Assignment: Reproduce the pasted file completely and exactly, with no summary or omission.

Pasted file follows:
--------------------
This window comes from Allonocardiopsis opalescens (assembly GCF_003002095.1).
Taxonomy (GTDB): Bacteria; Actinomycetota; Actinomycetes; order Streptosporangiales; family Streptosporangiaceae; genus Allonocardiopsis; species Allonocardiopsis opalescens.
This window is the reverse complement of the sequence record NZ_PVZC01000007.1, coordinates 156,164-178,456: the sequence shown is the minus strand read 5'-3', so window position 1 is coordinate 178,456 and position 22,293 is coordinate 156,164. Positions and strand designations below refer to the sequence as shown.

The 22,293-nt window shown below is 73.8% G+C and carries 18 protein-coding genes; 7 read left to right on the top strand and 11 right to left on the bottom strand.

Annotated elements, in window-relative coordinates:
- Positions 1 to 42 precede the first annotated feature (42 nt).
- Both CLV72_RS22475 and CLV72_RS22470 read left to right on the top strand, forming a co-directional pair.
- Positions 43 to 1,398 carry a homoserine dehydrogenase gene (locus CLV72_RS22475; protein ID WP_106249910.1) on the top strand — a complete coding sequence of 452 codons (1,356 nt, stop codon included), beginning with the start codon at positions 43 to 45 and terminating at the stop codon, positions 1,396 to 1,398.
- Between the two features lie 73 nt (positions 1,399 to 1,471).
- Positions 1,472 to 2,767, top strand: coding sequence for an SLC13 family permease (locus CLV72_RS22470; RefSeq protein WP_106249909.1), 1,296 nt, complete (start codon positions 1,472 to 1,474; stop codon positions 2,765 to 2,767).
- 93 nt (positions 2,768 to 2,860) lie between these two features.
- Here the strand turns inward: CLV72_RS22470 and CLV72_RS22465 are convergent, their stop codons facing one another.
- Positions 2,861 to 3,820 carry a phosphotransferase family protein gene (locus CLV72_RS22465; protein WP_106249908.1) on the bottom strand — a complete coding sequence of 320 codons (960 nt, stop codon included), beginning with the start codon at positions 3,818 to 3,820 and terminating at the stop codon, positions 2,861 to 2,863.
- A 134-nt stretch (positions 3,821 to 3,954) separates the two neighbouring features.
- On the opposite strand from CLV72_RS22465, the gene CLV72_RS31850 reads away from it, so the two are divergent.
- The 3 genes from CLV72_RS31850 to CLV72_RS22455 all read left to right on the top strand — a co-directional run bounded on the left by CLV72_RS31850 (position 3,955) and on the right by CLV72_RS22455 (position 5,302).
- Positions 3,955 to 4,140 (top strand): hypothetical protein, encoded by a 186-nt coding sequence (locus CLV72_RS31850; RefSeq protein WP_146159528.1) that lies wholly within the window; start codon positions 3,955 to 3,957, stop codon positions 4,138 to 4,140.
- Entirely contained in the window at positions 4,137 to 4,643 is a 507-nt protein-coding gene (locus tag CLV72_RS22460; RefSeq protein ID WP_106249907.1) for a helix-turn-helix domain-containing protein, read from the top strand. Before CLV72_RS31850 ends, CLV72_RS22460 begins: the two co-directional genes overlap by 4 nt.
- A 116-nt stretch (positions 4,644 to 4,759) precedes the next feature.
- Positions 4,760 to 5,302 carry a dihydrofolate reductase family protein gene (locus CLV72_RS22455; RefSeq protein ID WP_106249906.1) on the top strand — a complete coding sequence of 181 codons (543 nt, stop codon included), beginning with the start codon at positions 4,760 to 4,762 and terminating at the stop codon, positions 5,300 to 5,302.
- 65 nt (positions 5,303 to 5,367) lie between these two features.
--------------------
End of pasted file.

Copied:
This window comes from Allonocardiopsis opalescens (assembly GCF_003002095.1).
Taxonomy (GTDB): Bacteria; Actinomycetota; Actinomycetes; order Streptosporangiales; family Streptosporangiaceae; genus Allonocardiopsis; species Allonocardiopsis opalescens.
This window is the reverse complement of the sequence record NZ_PVZC01000007.1, coordinates 156,164-178,456: the sequence shown is the minus strand read 5'-3', so window position 1 is coordinate 178,456 and position 22,293 is coordinate 156,164. Positions and strand designations below refer to the sequence as shown.

The 22,293-nt window shown below is 73.8% G+C and carries 18 protein-coding genes; 7 read left to right on the top strand and 11 right to left on the bottom strand.

Annotated elements, in window-relative coordinates:
- Positions 1 to 42 precede the first annotated feature (42 nt).
- Both CLV72_RS22475 and CLV72_RS22470 read left to right on the top strand, forming a co-directional pair.
- Positions 43 to 1,398 carry a homoserine dehydrogenase gene (locus CLV72_RS22475; protein ID WP_106249910.1) on the top strand — a complete coding sequence of 452 codons (1,356 nt, stop codon included), beginning with the start codon at positions 43 to 45 and terminating at the stop codon, positions 1,396 to 1,398.
- Between the two features lie 73 nt (positions 1,399 to 1,471).
- Positions 1,472 to 2,767, top strand: coding sequence for an SLC13 family permease (locus CLV72_RS22470; RefSeq protein WP_106249909.1), 1,296 nt, complete (start codon positions 1,472 to 1,474; stop codon positions 2,765 to 2,767).
- 93 nt (positions 2,768 to 2,860) lie between these two features.
- Here the strand turns inward: CLV72_RS22470 and CLV72_RS22465 are convergent, their stop codons facing one another.
- Positions 2,861 to 3,820 carry a phosphotransferase family protein gene (locus CLV72_RS22465; protein WP_106249908.1) on the bottom strand — a complete coding sequence of 320 codons (960 nt, stop codon included), beginning with the start codon at positions 3,818 to 3,820 and terminating at the stop codon, positions 2,861 to 2,863.
- A 134-nt stretch (positions 3,821 to 3,954) separates the two neighbouring features.
- On the opposite strand from CLV72_RS22465, the gene CLV72_RS31850 reads away from it, so the two are divergent.
- The 3 genes from CLV72_RS31850 to CLV72_RS22455 all read left to right on the top strand — a co-directional run bounded on the left by CLV72_RS31850 (position 3,955) and on the right by CLV72_RS22455 (position 5,302).
- Positions 3,955 to 4,140 (top strand): hypothetical protein, encoded by a 186-nt coding sequence (locus CLV72_RS31850; RefSeq protein WP_146159528.1) that lies wholly within the window; start codon positions 3,955 to 3,957, stop codon positions 4,138 to 4,140.
- Entirely contained in the window at positions 4,137 to 4,643 is a 507-nt protein-coding gene (locus tag CLV72_RS22460; RefSeq protein ID WP_106249907.1) for a helix-turn-helix domain-containing protein, read from the top strand. Before CLV72_RS31850 ends, CLV72_RS22460 begins: the two co-directional genes overlap by 4 nt.
- A 116-nt stretch (positions 4,644 to 4,759) precedes the next feature.
- Positions 4,760 to 5,302 carry a dihydrofolate reductase family protein gene (locus CLV72_RS22455; RefSeq protein ID WP_106249906.1) on the top strand — a complete coding sequence of 181 codons (543 nt, stop codon included), beginning with the start codon at positions 4,760 to 4,762 and terminating at the stop codon, positions 5,300 to 5,302.
- 65 nt (positions 5,303 to 5,367) lie between these two features.